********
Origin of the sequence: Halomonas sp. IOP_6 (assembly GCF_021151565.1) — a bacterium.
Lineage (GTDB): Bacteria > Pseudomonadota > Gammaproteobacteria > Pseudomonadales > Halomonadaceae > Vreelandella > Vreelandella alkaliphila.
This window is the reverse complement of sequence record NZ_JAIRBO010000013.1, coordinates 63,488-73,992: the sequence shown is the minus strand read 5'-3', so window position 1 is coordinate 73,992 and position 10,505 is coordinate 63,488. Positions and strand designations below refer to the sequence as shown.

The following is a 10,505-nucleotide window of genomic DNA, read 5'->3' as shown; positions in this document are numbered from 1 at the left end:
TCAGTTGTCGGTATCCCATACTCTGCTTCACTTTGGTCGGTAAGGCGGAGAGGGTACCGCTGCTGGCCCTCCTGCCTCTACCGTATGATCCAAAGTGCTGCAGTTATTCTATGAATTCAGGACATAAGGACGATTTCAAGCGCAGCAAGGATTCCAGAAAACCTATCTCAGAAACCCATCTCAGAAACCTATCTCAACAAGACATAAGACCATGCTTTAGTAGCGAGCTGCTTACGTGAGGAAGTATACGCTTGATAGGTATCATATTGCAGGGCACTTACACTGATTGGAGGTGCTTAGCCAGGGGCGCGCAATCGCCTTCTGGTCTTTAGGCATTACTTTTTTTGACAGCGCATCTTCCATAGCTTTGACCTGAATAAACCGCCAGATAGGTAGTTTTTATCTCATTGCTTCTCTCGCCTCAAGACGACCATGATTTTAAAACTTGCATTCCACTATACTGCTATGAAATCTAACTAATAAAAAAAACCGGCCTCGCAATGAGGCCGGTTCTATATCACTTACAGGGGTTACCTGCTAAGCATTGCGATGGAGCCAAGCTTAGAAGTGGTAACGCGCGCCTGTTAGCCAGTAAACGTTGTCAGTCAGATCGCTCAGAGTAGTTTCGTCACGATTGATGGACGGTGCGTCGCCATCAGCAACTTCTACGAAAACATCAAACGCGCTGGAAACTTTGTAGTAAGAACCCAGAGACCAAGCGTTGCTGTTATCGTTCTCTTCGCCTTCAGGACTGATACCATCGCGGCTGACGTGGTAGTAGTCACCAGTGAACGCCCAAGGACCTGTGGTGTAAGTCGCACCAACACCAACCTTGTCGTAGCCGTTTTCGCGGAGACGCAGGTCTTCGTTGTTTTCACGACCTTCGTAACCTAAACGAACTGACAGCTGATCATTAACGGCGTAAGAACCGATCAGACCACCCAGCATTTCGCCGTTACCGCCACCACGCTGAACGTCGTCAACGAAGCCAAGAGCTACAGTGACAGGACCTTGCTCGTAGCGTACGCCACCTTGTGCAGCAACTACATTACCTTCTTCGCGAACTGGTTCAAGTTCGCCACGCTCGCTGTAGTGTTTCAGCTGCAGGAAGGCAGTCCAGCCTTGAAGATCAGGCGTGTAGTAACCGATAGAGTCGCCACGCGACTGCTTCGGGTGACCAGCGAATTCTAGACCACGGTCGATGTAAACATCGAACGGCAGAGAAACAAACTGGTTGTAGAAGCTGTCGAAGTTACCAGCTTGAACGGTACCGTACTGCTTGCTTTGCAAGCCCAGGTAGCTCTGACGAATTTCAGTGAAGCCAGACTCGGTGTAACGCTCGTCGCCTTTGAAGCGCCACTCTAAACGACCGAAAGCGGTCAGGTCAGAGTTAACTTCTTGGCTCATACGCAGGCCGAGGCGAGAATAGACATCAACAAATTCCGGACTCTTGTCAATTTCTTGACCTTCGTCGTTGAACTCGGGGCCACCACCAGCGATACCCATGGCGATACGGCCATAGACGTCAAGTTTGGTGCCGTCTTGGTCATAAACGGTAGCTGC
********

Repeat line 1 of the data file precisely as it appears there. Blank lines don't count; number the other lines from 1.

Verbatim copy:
Origin of the sequence: Halomonas sp. IOP_6 (assembly GCF_021151565.1) — a bacterium.